Variation is often motivated by taste, but sometimes it's also a way to adapt to the unforeseen. In this case, I found out only after the weather started that I was out of curry paste. Happily, I have a habit of stocking up on interesting things at Hopey & Co., in case I find myself in a situation where I can try something new, or use parts in other recipes. I had tried Marion's Kitchen Thai Red Curry Kit before, and it's really very tasty. More important, it contains a pouch of delicious red curry paste, a pouch of dried basil and chiles, and even bamboo shoots (along with coconut milk, which I had plenty of, so I used the pouch to make my morning porridge bowl). So if you're in a rush, grab one of these - adapt it, too, if you like, and you'll have a quicker curry (although my favorite 'quick curry' is still to plotz a tub of Roots Thai Coconut Curry Hummus into my curry broth and blend it with an immersion blender). 

The recipe is a guideline - use what you have on hand.
Ok, seriously back to the recipe now - for the snow/ice day version, I used veg I had on hand, using up the last of a few things, so there are more and different components in what I made than what the recipe says. That's variation - the sauces and the process are the same.

The key to this recipe is to prepare the various parts in advance, and then put them together as ordered. This will give you much better flavors than dumping it all into one pot. It may seem tedious, if you're used to more streamlined recipes, but if you have the time, it's totally worth it. Cut up all your veg, prep your sauces, then it's just assembly and simmering!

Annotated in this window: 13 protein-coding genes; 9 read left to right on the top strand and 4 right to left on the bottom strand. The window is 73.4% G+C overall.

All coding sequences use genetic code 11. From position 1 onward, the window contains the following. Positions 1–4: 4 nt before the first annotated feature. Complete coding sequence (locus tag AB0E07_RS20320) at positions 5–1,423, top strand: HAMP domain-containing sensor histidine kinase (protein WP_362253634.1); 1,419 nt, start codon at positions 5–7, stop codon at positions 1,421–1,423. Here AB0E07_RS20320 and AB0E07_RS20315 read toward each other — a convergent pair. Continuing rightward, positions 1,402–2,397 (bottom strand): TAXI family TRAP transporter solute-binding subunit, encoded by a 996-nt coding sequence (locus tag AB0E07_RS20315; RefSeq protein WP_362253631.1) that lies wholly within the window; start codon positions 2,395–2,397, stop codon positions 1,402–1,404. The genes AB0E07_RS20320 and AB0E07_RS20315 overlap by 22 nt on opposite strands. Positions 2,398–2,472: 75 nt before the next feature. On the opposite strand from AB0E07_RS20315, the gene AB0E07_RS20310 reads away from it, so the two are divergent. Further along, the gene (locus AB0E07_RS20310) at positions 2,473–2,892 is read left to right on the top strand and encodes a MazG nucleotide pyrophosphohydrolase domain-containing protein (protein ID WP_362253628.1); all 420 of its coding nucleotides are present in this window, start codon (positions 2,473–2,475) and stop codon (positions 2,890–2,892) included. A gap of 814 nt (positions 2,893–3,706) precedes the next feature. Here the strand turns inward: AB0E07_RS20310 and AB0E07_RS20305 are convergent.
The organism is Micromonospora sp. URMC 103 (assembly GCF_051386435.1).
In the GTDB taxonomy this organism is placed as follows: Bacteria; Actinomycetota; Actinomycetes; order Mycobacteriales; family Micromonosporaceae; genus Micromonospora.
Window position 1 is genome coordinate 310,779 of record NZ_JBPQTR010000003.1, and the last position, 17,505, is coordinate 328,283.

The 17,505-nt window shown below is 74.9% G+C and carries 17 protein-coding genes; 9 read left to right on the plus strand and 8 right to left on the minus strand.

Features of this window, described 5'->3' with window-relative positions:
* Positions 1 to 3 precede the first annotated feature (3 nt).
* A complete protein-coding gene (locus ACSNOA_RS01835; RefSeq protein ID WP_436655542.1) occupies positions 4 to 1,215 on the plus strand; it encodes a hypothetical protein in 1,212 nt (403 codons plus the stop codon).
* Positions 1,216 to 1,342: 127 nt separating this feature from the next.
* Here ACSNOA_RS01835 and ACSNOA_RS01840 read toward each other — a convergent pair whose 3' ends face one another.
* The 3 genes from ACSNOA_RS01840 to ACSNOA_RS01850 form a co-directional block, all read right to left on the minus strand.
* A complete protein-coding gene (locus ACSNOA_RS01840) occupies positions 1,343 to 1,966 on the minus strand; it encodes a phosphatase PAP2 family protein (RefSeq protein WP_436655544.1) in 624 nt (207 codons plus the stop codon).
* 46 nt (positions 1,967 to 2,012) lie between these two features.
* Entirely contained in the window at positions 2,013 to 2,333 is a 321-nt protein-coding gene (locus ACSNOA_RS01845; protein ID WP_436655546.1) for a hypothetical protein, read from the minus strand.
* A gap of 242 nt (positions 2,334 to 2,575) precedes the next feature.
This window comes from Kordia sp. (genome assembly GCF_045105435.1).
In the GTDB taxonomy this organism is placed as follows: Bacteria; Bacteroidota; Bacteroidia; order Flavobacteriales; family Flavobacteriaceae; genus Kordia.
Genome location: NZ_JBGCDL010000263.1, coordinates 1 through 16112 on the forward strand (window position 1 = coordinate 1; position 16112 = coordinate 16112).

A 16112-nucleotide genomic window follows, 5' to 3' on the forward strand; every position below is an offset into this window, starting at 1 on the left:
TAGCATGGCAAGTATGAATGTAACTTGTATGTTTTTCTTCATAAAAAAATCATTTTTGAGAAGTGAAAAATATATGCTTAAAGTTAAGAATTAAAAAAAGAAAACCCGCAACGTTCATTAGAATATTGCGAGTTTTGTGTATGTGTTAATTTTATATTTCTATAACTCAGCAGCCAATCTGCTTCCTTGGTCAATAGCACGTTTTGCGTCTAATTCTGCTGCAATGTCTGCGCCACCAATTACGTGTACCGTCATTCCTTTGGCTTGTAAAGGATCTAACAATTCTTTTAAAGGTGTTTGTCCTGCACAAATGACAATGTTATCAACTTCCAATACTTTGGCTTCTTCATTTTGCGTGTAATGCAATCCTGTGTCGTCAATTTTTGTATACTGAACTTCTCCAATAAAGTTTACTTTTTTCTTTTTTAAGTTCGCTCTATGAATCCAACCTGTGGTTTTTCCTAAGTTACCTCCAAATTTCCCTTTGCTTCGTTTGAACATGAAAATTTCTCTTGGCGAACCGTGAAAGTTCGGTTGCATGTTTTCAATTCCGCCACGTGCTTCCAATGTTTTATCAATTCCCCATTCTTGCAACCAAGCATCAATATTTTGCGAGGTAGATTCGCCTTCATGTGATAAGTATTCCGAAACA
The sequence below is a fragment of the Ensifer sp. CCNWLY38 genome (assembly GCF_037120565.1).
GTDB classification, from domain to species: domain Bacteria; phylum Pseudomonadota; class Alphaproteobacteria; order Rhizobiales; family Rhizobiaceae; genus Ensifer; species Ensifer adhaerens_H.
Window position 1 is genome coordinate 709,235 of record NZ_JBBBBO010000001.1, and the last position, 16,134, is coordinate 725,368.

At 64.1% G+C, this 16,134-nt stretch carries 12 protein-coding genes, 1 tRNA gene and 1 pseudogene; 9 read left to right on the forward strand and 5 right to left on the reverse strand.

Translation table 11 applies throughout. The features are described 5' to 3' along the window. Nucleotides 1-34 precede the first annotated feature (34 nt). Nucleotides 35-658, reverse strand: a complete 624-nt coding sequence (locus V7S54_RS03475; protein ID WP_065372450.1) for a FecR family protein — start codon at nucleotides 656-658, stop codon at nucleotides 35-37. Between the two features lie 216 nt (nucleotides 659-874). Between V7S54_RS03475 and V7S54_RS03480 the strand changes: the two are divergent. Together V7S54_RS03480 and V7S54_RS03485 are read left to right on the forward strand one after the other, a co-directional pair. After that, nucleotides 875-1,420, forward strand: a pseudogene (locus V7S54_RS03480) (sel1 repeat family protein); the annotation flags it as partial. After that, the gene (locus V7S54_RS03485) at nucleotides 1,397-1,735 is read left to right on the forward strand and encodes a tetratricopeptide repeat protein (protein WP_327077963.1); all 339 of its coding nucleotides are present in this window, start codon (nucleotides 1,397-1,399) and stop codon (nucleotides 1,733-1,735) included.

I had my first bowl of warming, spicy curry with some Rosetta's Peanut Butter Tofu that I roasted up from my freezer stash. My intention was to take the leftovers to the studio, and for that I roasted up some chicken thighs (marinated 1 hour in olive oil, lime juice, salt, and pepper - roast at 375), but the cold stayed, which means the ice stayed, which means most everyone stayed home. So tonight I'm having the roasted chicken version, and tomorrow I'll take the rest to the studio - having an extra day to meld flavors, and spice (I left the chiles in the soup!) will make this even better on day three!

So here, after all that, is the recipe*!

*This recipe was first printed in the Sandbridge Calendar.

Vegetable Panang Curry

1 can coconut creme (this is simply creamed coconut - no added anything!